jUSB

"Mojo Jojo" and David Brownel began a rival Java/USB API project in June 2000: jUSB. They developed a version for Linux, which is available from their project page. For his thesis, Mike Stahl created a Windows version; visit the jUSB: Java USB API for Windows project page to obtain this version. jUSB is licensed under the Lesser GNU Public License.

While researching jUSB, I focused on Mike's Windows version. From Mike's jUSB site, I downloaded two archives: JavaUSB.zip and JavaUSBComplete.zip. The former archive contains the Java source code to jUSB's packages, the jUSB DLL, and the jUSB kernel driver (along with information and registry files) for Windows XP and Windows 2000. The latter archive includes the DLL and driver source code.

I also downloaded Mike's "Java USB API for Windows" diploma thesis--a 2.2MB PDF file. This PDF file introduces the USB and provides a detailed account of how Mike implemented jUSB's usb.windows package for Windows 2000 and Windows XP. This document is a must-read for anyone wanting to create a Java/USB API that accesses the Windows USB architecture.

According to Mike's thesis, jUSB's usb.core package contains a HostFactory class, whose public static Host getHost() method is the entry point into jUSB. This method returns a Host object, which monitors all busses (device trees) on a given machine. Rather than dig deeper into jUSB, I recommend exploring jUSB in "Access USB Devices from Java Applications."

Create Your own Java/USB API

Although you can use the JSR 80 and jUSB APIs to give your Java programs the ability to interact with USB, you might decide to create something different. To help you with this task, I present my own API. This API is limited to bus enumeration. Furthermore, the Java Native Interface (JNI) C++ code limits the API to Windows 98 SE, Windows ME, and (although it has not been tested) Windows 2000.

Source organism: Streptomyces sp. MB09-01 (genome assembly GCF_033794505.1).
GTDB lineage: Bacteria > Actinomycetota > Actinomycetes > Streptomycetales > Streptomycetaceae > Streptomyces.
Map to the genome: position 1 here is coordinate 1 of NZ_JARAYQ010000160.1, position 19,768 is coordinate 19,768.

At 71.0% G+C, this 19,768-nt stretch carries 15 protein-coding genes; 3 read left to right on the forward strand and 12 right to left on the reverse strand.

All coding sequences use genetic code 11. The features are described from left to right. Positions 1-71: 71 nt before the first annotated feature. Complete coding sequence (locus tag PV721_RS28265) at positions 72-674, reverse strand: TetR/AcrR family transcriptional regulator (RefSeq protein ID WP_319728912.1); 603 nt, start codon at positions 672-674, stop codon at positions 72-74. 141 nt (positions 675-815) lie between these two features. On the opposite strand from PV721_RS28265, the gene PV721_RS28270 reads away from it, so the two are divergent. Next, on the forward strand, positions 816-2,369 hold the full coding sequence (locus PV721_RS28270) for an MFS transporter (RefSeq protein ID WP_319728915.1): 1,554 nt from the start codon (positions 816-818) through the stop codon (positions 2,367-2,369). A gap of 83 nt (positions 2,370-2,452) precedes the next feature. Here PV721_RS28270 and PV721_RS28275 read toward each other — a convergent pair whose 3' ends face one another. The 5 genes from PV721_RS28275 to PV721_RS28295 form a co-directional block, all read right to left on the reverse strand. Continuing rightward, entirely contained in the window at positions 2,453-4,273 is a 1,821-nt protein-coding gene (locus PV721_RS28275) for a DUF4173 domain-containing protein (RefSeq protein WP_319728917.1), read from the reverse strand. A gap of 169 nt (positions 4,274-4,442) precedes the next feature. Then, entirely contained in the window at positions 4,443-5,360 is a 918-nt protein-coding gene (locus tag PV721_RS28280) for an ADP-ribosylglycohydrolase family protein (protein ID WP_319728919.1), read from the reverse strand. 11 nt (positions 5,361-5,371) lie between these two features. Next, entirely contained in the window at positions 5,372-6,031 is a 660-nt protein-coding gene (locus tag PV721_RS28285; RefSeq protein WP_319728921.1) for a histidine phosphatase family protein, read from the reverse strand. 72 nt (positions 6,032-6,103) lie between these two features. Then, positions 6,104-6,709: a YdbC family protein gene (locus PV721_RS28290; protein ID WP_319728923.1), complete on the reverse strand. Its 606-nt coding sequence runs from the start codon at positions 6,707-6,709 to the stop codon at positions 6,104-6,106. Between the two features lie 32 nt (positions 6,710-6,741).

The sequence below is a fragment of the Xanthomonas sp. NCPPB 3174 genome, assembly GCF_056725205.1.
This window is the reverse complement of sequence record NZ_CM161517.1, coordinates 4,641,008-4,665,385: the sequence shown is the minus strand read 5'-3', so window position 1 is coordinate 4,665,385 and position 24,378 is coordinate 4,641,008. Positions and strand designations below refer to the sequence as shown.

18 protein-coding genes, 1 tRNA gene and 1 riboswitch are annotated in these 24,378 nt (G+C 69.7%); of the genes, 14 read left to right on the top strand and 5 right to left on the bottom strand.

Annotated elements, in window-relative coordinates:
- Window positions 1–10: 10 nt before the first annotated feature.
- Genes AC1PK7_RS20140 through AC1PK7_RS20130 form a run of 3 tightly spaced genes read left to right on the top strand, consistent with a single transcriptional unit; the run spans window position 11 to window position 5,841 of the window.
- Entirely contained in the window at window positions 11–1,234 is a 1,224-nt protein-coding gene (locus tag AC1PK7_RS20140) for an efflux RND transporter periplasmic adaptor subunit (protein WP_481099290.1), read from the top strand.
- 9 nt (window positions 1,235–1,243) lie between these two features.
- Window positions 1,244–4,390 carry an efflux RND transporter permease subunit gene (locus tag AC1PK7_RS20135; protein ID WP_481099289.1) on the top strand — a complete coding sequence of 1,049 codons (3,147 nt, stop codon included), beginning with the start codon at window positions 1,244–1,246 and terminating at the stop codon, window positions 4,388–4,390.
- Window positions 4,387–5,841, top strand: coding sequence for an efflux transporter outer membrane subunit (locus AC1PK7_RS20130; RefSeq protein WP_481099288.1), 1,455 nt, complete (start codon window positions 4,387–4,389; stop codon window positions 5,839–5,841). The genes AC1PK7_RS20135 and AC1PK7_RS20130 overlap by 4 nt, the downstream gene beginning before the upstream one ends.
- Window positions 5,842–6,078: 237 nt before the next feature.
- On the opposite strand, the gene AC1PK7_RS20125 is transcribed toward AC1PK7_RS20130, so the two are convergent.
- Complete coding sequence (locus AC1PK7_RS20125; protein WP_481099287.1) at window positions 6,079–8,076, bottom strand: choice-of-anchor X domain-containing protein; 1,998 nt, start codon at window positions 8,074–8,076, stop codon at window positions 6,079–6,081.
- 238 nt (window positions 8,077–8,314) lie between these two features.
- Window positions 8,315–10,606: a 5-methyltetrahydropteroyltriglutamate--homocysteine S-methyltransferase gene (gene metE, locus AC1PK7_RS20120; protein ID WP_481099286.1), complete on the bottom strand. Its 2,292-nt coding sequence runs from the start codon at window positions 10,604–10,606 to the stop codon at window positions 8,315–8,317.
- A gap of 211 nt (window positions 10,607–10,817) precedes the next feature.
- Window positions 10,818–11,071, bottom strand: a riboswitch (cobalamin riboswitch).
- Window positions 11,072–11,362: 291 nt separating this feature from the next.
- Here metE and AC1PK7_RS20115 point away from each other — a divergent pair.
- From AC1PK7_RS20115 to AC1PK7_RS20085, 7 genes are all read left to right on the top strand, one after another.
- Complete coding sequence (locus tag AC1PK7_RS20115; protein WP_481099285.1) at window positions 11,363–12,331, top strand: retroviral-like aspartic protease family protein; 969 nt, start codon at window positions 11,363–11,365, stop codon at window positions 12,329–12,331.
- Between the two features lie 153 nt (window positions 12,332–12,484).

I built the API's C++ code using the Borland C++ 5.5.1 compiler. You'll need to obtain a copy of this compiler (which is free) if you plan to modify the code--I provide a prebuilt DLL with this article's code (see Resources). Click the Compiler link in the Downloads table on the C++ Builder Downloads--Borland C++ 5.5.1 compiler page to obtain Borland C++ 5.5.1.

My "Java Tech: Acquire Images with TWAIN and SANE, Part 1" article, which I wrote for java.net, briefly introduces Borland C++ 5.5.1. For a more substantial introduction, check out "Get Acquainted with Borland C++ 5.5.1" in my article "Build Screensavers with a Custom Screensavers Library in Borland C++."

JavaUSB

My JavaUSB API consists of five top-level unpackaged classes: JavaUSB, HCInfo, Device, Hub, and Function. Consider placing these classes into their own package. The JavaUSB class serves as the entry point into this API. It provides three methods that load a DLL and access DLL functions: